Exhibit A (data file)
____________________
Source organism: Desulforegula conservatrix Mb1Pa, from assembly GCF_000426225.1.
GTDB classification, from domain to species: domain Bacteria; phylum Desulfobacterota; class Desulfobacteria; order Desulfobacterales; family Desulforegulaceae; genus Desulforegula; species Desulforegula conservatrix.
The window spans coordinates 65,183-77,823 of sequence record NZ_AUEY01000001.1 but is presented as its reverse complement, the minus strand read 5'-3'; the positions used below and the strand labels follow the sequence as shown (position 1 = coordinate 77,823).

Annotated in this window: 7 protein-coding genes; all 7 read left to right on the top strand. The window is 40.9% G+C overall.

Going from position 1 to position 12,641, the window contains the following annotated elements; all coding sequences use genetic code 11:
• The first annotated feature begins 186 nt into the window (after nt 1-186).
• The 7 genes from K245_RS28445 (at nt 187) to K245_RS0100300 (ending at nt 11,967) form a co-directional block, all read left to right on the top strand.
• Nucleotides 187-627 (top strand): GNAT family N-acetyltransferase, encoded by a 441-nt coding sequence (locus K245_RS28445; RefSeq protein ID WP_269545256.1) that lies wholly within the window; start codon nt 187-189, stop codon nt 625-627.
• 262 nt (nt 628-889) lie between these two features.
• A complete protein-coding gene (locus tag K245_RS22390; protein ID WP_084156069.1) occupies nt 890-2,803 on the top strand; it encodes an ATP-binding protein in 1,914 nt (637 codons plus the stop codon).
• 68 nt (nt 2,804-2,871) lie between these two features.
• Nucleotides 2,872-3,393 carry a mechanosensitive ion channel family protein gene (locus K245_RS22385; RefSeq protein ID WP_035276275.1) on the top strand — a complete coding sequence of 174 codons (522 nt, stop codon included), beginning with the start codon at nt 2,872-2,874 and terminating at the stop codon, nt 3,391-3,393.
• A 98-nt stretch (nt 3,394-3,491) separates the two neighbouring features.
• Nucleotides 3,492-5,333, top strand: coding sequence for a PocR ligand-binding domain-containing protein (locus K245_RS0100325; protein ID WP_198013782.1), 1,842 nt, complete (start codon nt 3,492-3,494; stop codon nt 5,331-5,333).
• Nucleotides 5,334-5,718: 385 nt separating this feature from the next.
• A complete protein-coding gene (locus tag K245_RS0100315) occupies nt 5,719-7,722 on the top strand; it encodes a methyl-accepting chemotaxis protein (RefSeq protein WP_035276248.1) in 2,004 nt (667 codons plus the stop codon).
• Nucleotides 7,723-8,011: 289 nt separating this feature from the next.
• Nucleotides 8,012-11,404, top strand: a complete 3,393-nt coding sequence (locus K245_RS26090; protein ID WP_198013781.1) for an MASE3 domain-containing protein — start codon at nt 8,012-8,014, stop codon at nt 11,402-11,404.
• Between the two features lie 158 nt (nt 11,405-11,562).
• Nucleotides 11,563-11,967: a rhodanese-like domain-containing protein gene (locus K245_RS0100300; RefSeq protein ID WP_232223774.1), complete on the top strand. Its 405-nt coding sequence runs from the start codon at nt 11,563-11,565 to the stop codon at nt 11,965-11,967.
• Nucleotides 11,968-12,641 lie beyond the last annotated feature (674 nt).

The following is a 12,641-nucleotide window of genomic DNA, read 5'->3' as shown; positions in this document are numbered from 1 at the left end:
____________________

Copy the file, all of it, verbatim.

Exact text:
Source organism: Desulforegula conservatrix Mb1Pa, from assembly GCF_000426225.1.
GTDB classification, from domain to species: domain Bacteria; phylum Desulfobacterota; class Desulfobacteria; order Desulfobacterales; family Desulforegulaceae; genus Desulforegula; species Desulforegula conservatrix.
The window spans coordinates 65,183-77,823 of sequence record NZ_AUEY01000001.1 but is presented as its reverse complement, the minus strand read 5'-3'; the positions used below and the strand labels follow the sequence as shown (position 1 = coordinate 77,823).

Annotated in this window: 7 protein-coding genes; all 7 read left to right on the top strand. The window is 40.9% G+C overall.

Going from position 1 to position 12,641, the window contains the following annotated elements; all coding sequences use genetic code 11:
• The first annotated feature begins 186 nt into the window (after nt 1-186).
• The 7 genes from K245_RS28445 (at nt 187) to K245_RS0100300 (ending at nt 11,967) form a co-directional block, all read left to right on the top strand.
• Nucleotides 187-627 (top strand): GNAT family N-acetyltransferase, encoded by a 441-nt coding sequence (locus K245_RS28445; RefSeq protein ID WP_269545256.1) that lies wholly within the window; start codon nt 187-189, stop codon nt 625-627.
• 262 nt (nt 628-889) lie between these two features.
• A complete protein-coding gene (locus tag K245_RS22390; protein ID WP_084156069.1) occupies nt 890-2,803 on the top strand; it encodes an ATP-binding protein in 1,914 nt (637 codons plus the stop codon).
• 68 nt (nt 2,804-2,871) lie between these two features.
• Nucleotides 2,872-3,393 carry a mechanosensitive ion channel family protein gene (locus K245_RS22385; RefSeq protein ID WP_035276275.1) on the top strand — a complete coding sequence of 174 codons (522 nt, stop codon included), beginning with the start codon at nt 2,872-2,874 and terminating at the stop codon, nt 3,391-3,393.
• A 98-nt stretch (nt 3,394-3,491) separates the two neighbouring features.
• Nucleotides 3,492-5,333, top strand: coding sequence for a PocR ligand-binding domain-containing protein (locus K245_RS0100325; protein ID WP_198013782.1), 1,842 nt, complete (start codon nt 3,492-3,494; stop codon nt 5,331-5,333).
• Nucleotides 5,334-5,718: 385 nt separating this feature from the next.
• A complete protein-coding gene (locus tag K245_RS0100315) occupies nt 5,719-7,722 on the top strand; it encodes a methyl-accepting chemotaxis protein (RefSeq protein WP_035276248.1) in 2,004 nt (667 codons plus the stop codon).
• Nucleotides 7,723-8,011: 289 nt separating this feature from the next.
• Nucleotides 8,012-11,404, top strand: a complete 3,393-nt coding sequence (locus K245_RS26090; protein ID WP_198013781.1) for an MASE3 domain-containing protein — start codon at nt 8,012-8,014, stop codon at nt 11,402-11,404.
• Between the two features lie 158 nt (nt 11,405-11,562).
• Nucleotides 11,563-11,967: a rhodanese-like domain-containing protein gene (locus K245_RS0100300; RefSeq protein ID WP_232223774.1), complete on the top strand. Its 405-nt coding sequence runs from the start codon at nt 11,563-11,565 to the stop codon at nt 11,965-11,967.
• Nucleotides 11,968-12,641 lie beyond the last annotated feature (674 nt).

The following is a 12,641-nucleotide window of genomic DNA, read 5'->3' as shown; positions in this document are numbered from 1 at the left end: